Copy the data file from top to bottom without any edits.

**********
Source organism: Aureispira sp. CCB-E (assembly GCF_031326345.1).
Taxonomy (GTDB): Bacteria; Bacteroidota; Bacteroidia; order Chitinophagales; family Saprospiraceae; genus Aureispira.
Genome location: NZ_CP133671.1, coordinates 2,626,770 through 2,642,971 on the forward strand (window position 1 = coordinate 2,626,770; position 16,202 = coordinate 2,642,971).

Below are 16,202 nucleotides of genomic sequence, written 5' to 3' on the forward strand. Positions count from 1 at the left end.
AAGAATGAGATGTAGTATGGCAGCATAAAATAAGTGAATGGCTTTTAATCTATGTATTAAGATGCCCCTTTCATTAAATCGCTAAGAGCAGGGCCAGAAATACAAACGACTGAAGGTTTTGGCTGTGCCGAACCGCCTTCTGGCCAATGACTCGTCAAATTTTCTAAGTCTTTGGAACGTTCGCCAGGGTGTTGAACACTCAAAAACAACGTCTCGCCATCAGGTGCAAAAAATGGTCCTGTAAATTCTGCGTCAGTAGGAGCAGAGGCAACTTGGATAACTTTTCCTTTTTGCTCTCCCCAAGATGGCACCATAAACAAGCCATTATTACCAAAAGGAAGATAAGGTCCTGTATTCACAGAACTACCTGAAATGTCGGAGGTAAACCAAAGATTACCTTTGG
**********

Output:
Source organism: Aureispira sp. CCB-E (assembly GCF_031326345.1).
Taxonomy (GTDB): Bacteria; Bacteroidota; Bacteroidia; order Chitinophagales; family Saprospiraceae; genus Aureispira.
Genome location: NZ_CP133671.1, coordinates 2,626,770 through 2,642,971 on the forward strand (window position 1 = coordinate 2,626,770; position 16,202 = coordinate 2,642,971).

Below are 16,202 nucleotides of genomic sequence, written 5' to 3' on the forward strand. Positions count from 1 at the left end.
AAGAATGAGATGTAGTATGGCAGCATAAAATAAGTGAATGGCTTTTAATCTATGTATTAAGATGCCCCTTTCATTAAATCGCTAAGAGCAGGGCCAGAAATACAAACGACTGAAGGTTTTGGCTGTGCCGAACCGCCTTCTGGCCAATGACTCGTCAAATTTTCTAAGTCTTTGGAACGTTCGCCAGGGTGTTGAACACTCAAAAACAACGTCTCGCCATCAGGTGCAAAAAATGGTCCTGTAAATTCTGCGTCAGTAGGAGCAGAGGCAACTTGGATAACTTTTCCTTTTTGCTCTCCCCAAGATGGCACCATAAACAAGCCATTATTACCAAAAGGAAGATAAGGTCCTGTATTCACAGAACTACCTGAAATGTCGGAGGTAAACCAAAGATTACCTTTGG